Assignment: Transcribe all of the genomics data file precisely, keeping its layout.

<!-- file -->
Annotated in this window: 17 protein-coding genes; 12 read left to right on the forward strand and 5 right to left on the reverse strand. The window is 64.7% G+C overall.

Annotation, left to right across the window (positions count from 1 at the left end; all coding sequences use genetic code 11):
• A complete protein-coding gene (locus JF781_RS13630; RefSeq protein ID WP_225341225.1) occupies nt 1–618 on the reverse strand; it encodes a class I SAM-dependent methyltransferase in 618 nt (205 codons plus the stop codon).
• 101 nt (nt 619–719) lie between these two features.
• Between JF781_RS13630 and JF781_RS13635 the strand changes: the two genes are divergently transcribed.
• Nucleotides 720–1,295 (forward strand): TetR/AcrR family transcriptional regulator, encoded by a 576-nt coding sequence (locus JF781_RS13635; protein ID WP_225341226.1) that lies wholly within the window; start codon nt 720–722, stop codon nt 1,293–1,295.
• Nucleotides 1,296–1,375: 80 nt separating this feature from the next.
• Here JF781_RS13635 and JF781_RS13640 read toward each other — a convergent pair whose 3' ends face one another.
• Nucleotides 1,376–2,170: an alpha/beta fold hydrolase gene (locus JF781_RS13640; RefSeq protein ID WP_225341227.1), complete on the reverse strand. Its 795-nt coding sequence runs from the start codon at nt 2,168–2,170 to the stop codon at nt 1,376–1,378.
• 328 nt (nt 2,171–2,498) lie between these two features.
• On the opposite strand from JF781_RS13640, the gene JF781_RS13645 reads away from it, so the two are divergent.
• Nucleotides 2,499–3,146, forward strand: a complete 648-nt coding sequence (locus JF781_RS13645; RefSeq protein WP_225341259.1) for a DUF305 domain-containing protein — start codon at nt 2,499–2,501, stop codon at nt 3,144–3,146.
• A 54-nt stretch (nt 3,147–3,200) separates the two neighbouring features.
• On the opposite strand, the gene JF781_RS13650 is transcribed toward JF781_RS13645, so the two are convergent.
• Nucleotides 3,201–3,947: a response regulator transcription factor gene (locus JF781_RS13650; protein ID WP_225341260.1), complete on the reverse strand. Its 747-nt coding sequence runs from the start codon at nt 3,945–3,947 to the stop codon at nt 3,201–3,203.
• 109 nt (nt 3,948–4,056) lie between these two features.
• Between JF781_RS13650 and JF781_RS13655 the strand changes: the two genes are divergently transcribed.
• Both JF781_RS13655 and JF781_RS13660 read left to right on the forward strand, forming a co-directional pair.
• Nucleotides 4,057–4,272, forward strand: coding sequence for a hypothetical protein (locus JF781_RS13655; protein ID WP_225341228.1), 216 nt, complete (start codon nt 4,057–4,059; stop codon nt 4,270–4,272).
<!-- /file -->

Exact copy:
Annotated in this window: 17 protein-coding genes; 12 read left to right on the forward strand and 5 right to left on the reverse strand. The window is 64.7% G+C overall.

Annotation, left to right across the window (positions count from 1 at the left end; all coding sequences use genetic code 11):
• A complete protein-coding gene (locus JF781_RS13630; RefSeq protein ID WP_225341225.1) occupies nt 1–618 on the reverse strand; it encodes a class I SAM-dependent methyltransferase in 618 nt (205 codons plus the stop codon).
• 101 nt (nt 619–719) lie between these two features.
• Between JF781_RS13630 and JF781_RS13635 the strand changes: the two genes are divergently transcribed.
• Nucleotides 720–1,295 (forward strand): TetR/AcrR family transcriptional regulator, encoded by a 576-nt coding sequence (locus JF781_RS13635; protein ID WP_225341226.1) that lies wholly within the window; start codon nt 720–722, stop codon nt 1,293–1,295.
• Nucleotides 1,296–1,375: 80 nt separating this feature from the next.
• Here JF781_RS13635 and JF781_RS13640 read toward each other — a convergent pair whose 3' ends face one another.
• Nucleotides 1,376–2,170: an alpha/beta fold hydrolase gene (locus JF781_RS13640; RefSeq protein ID WP_225341227.1), complete on the reverse strand. Its 795-nt coding sequence runs from the start codon at nt 2,168–2,170 to the stop codon at nt 1,376–1,378.
• 328 nt (nt 2,171–2,498) lie between these two features.
• On the opposite strand from JF781_RS13640, the gene JF781_RS13645 reads away from it, so the two are divergent.
• Nucleotides 2,499–3,146, forward strand: a complete 648-nt coding sequence (locus JF781_RS13645; RefSeq protein WP_225341259.1) for a DUF305 domain-containing protein — start codon at nt 2,499–2,501, stop codon at nt 3,144–3,146.
• A 54-nt stretch (nt 3,147–3,200) separates the two neighbouring features.
• On the opposite strand, the gene JF781_RS13650 is transcribed toward JF781_RS13645, so the two are convergent.
• Nucleotides 3,201–3,947: a response regulator transcription factor gene (locus JF781_RS13650; protein ID WP_225341260.1), complete on the reverse strand. Its 747-nt coding sequence runs from the start codon at nt 3,945–3,947 to the stop codon at nt 3,201–3,203.
• 109 nt (nt 3,948–4,056) lie between these two features.
• Between JF781_RS13650 and JF781_RS13655 the strand changes: the two genes are divergently transcribed.
• Both JF781_RS13655 and JF781_RS13660 read left to right on the forward strand, forming a co-directional pair.
• Nucleotides 4,057–4,272, forward strand: coding sequence for a hypothetical protein (locus JF781_RS13655; protein ID WP_225341228.1), 216 nt, complete (start codon nt 4,057–4,059; stop codon nt 4,270–4,272).